Cobb gives this team another major weapon, and this will be the season that weapon is unleashed. He will still have to fight for snaps, but expect his receiving numbers to rise significantly. He should be able to leapfrog both Jones (if Jones stays) and Driver as he continues to learn the nuances of the offense.
Fantasy owners continue to have blinders on when it comes to Darrius Heyward-Bey. DHB was a controversial draft pick in 2009, when he was taken at No. 7 by Oakland in what many considered an unforgivable reach.
As usual, Al Davis was concerned with one thing: speed. DHB had suspect hands and was not very productive at Maryland in college, but he was fast. At the NFL combine in 2009, he ran a 4.3 40-yard dash, the top time of all receivers that year.
It has taken him a couple of years, but the change was evident in 2011. His routes were much crisper and his hands significantly improved.
It is no wonder he had his best year as a pro, with 64 receptions, 975 yards and four touchdowns. Three of those touchdowns came in the last five games.
A full offseason to work with Carson Palmer, and an explosive Denarius Moore playing opposite him should create some nice mismatches for DHB. Expect him to increase his numbers across the board, including bringing home his first 1,000-yard season.
Most expect Demaryius Thomas to be the major winner of Peyton Manning’s move to Denver, but that won’t be the case.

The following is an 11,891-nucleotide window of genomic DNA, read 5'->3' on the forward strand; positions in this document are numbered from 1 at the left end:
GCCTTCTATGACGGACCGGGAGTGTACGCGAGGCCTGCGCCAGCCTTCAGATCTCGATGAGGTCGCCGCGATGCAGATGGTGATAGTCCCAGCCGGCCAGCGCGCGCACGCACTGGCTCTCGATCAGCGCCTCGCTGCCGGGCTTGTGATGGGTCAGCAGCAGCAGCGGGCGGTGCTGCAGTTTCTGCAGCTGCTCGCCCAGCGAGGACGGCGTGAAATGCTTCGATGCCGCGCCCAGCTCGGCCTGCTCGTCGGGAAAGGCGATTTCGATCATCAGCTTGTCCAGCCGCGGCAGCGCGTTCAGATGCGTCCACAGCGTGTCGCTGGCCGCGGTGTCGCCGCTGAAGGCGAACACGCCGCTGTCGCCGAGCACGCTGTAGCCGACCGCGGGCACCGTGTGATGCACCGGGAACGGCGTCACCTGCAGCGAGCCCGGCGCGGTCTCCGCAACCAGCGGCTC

One thing we absolutely know about Peyton is that he likes to work with receivers that run precise routes and excel at identifying defensive weaknesses. Eric Decker is easily the more polished of Manning’s two main targets for 2012.
Both Thomas and Decker entered the league in 2010. Decker was used almost exclusively as a return man as a rookie, but burst onto the scene as a receiver early in 2011. With Kyle Orton under center, Decker averaged 7.8 targets, 4.4 receptions and 53.2 yards per game.
When Tebow took over the offense, Decker's numbers dipped to 4.7 targets, 2.0 receptions and 31.5 yards a game.
Still, the former Golden Gopher star managed to lead all Denver receivers last year with 44 receptions, 612 yards and eight touchdowns. With Manning his signal-caller, expect Decker to come close to doubling his receptions, easily break over 1,000 yards and exceed 10 touchdowns.
Eric Decker is the Broncos receiver to own. Thomas will have success, but he will also be inconsistent.
Despite missing a week of OTAs because of his Mike Tyson impression (he threw a sucker punch at teammate Louis Delmas), Young has had an outstanding offseason. He apologized to Delmas and the team and, according to all accounts, they have put the incident behind them.
Young had a very good rookie season, ending the year with 48 receptions, 607 yards and six touchdowns on 85 targets. He also finished strongly, as four of his touchdowns came in the last four games (averaging over seven targets a game those contests).
Young has the opportunity to learn from both Calvin Johnson and Nate Burleson. In fact, even though Burleson knows that Young will most likely take his position, he feels it is his responsibility to teach the youngster.
Look for Young to continue to grow in his role. It shouldn’t surprise anyone if he ends up with over 1,000 yards and double-digit touchdowns.
Malcom Floyd is no spring chicken. He will be 31 by season's start, and while he has shown flashes over the years, he has never had that one breakout season. This is mostly due to injury; he has missed games in every season except '09, including four in 2011.